Cultural Competency in the Classroom

 Cultural Competency in the Classroom

What it is: "the ability to work effectively across cultures in a way that acknowledges and respects the culture of the person or organization being served.” 
For the sake of covering the vast amount of material involved in achieving cultural competency and closing the achievement gap, the following subtopics were created: Tolerance and Respect, Providing and Supporitng Programs for Students, Implementing Policies and Programs, and Providing Sustained Development. Throughout each subtopic, we will be providing information (based on the Arlington Public Schools model) to give a brief synopsis of what each would entail if enforced in a school setting.

Tolerance and Respect
  • Mason et al. (1996) developed a model of cultural competence that contains five stages: ™
    • Cultural destructiveness – acknowledgement of differences is refused ™
    • Cultural incapacity – differences are widely ignored ™
    • Cultural blindness – cultural differences are not viewed as important ™
    • Cultural precompetence –the need for cultural competence is recognized ™
    • Cultural competence – differences are acknowledged and organizations explore issues of equity, viewing children’s backgrounds as resources
  • Pedersen’s model of Cultural Competence (three stages) ™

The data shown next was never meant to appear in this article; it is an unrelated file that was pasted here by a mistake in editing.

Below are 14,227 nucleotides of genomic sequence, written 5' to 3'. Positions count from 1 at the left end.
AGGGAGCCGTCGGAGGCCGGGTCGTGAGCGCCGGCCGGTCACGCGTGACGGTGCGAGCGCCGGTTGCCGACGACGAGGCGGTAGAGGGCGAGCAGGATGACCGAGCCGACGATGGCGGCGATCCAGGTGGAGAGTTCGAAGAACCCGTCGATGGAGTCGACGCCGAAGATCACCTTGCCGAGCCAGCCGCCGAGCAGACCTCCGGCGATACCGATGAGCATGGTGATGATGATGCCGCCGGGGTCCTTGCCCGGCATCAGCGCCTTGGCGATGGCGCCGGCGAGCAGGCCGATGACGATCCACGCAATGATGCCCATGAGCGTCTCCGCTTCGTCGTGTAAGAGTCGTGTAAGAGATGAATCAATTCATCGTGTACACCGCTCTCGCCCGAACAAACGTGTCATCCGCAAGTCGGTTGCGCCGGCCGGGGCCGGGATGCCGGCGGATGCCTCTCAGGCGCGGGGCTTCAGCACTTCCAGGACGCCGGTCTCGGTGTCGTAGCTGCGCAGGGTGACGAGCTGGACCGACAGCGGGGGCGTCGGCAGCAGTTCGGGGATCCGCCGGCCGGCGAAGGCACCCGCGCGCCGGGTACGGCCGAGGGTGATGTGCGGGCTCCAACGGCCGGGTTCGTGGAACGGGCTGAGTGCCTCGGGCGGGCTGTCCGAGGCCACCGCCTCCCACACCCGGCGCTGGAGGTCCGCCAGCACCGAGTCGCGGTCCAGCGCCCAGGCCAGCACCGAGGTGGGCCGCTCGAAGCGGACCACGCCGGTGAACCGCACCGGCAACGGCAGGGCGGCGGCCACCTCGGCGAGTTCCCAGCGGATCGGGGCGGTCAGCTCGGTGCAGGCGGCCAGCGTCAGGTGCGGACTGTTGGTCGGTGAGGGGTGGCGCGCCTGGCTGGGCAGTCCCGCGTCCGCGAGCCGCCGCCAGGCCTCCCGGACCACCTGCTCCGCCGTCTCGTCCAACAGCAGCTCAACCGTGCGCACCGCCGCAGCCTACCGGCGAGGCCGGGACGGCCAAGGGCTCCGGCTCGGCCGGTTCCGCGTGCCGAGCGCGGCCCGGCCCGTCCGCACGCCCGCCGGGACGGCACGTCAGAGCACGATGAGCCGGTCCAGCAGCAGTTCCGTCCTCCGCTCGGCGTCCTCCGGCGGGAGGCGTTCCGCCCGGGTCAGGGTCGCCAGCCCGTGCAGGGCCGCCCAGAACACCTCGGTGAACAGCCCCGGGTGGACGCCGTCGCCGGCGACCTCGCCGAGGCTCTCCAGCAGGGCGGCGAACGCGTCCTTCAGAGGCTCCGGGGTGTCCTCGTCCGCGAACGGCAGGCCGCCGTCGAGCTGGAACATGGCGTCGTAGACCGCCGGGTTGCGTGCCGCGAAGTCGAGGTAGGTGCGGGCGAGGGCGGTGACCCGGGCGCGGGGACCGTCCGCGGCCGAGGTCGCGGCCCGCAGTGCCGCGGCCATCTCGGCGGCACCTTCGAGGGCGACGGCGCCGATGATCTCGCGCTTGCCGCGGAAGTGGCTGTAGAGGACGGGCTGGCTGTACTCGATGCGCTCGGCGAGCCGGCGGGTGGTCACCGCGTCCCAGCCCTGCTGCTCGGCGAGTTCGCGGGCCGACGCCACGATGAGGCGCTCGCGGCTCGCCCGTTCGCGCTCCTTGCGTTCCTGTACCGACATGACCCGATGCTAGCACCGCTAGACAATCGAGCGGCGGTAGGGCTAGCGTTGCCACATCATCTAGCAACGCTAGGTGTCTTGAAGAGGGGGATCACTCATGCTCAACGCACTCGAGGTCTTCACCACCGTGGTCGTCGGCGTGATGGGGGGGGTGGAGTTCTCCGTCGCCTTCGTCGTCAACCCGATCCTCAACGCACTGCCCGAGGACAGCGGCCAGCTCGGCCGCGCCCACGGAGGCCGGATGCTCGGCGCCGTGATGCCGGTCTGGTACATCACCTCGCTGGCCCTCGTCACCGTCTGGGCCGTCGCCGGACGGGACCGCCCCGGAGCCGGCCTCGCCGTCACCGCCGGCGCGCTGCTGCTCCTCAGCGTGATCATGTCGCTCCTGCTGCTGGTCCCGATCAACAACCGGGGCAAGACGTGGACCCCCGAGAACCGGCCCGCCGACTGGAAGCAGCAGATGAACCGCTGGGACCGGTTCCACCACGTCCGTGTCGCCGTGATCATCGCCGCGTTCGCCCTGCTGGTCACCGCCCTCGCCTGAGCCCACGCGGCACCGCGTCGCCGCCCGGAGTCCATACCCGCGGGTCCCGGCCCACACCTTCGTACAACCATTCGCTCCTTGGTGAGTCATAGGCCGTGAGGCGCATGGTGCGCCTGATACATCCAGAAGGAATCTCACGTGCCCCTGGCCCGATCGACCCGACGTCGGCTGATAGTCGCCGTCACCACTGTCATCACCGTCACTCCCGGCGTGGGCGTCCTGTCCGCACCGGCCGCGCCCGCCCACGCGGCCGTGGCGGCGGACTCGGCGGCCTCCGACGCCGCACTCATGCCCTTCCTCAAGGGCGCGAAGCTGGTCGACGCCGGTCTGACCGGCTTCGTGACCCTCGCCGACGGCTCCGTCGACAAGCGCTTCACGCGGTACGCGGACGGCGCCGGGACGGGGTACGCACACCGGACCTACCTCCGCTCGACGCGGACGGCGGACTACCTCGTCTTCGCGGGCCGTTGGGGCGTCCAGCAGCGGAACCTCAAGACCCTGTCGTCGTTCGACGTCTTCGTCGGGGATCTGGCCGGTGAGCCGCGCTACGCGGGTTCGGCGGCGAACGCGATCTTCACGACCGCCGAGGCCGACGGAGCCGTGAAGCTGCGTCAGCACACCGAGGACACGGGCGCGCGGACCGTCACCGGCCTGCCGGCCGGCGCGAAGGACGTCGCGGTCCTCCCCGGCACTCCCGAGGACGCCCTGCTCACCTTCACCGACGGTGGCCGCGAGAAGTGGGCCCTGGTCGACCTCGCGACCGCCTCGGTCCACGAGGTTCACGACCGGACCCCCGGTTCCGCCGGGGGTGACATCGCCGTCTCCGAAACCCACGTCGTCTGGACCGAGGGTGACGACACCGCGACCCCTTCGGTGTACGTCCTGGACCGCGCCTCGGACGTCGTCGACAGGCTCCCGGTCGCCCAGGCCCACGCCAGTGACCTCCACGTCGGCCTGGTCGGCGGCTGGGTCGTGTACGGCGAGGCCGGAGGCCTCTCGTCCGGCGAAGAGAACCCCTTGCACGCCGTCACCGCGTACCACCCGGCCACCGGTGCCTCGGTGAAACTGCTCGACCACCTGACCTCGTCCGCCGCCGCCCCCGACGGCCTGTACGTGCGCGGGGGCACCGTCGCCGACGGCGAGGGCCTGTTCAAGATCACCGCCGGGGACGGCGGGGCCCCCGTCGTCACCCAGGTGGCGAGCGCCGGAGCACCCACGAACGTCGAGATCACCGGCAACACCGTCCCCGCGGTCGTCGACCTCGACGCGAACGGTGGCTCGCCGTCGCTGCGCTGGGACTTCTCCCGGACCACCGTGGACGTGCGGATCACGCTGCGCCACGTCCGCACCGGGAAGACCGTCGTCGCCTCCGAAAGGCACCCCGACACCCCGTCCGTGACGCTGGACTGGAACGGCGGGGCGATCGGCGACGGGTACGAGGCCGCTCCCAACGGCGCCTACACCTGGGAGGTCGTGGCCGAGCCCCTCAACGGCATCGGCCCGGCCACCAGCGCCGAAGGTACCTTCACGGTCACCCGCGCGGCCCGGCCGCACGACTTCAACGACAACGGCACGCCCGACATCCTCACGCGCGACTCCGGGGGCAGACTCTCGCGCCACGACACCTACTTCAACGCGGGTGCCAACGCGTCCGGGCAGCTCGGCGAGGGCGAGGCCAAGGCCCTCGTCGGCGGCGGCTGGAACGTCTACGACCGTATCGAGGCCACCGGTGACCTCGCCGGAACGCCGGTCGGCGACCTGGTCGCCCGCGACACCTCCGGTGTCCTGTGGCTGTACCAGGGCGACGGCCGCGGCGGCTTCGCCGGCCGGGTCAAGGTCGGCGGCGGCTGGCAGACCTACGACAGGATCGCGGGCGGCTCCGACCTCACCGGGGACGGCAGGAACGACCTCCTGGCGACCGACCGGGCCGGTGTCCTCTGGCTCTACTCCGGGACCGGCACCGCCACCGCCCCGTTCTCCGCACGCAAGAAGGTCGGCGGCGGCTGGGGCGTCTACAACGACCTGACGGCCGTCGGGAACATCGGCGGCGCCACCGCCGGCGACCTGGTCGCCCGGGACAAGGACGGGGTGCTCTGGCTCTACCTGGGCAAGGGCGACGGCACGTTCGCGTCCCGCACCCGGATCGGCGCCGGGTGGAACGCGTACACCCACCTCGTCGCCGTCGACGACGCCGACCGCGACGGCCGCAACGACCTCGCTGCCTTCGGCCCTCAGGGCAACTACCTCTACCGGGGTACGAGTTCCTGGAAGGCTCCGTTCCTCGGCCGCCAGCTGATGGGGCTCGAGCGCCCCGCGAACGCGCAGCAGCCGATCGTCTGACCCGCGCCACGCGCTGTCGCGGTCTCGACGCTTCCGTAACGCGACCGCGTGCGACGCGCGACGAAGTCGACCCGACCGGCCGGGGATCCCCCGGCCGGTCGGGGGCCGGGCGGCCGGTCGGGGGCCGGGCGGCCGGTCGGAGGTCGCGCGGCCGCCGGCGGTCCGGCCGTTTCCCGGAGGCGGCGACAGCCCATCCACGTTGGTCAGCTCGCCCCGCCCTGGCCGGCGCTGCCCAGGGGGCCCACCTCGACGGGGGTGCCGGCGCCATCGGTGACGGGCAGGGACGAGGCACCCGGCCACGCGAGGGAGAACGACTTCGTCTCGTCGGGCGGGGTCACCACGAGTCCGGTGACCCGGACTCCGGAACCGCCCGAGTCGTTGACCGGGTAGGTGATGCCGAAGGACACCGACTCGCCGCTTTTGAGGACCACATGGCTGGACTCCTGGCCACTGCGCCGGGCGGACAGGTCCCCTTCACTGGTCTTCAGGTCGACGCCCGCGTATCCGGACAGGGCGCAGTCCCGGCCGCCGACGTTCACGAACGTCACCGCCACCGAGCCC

• Awareness – Awareness of own attitudes and biases as well as the sociopolitical issues that confront culturally different youngsters ™
    • Knowledge – Accumulation of factual information about different cultural groups ™
    • Skills – Integration of awareness competencies to positively impact children from culturally distinct groups  
Providing and Supporting Programs for Students
  • Cultural reciprocity establishes mutually collaborative partnerships between schools and families. In order to achieve this, you must be able to incorporate the families views of their culture. As teachers, we have to be aware of our views and see how it can influence/affect our students in positive and negative ways. In order to critically reflect on these views, we must be able to see and understand all angles of that issue - to step back from our preconceived notions and opinions and learn to be open-minded to the other sides.
  • Cultural continuity is the process of incorporating patterns of interaction that are familiar to students and that draw on their cultural cues, social experiences, upbringing, and rules. Teachers who accommodate students’ backgrounds by capitalizing on the cultural skills children bring to school can positively impact the educational process.
  • Cultural informants are members of a culture who can provide considerable insight into aspects of the culture that may be unfamiliar to outsiders. Consulting cultural informants strengthens competence levels and better positions educators to have positive impacts on learners from culturally distinct groups.  
Implementing Policies and Programs
Cultural Competency in the Classroom can be achieved by: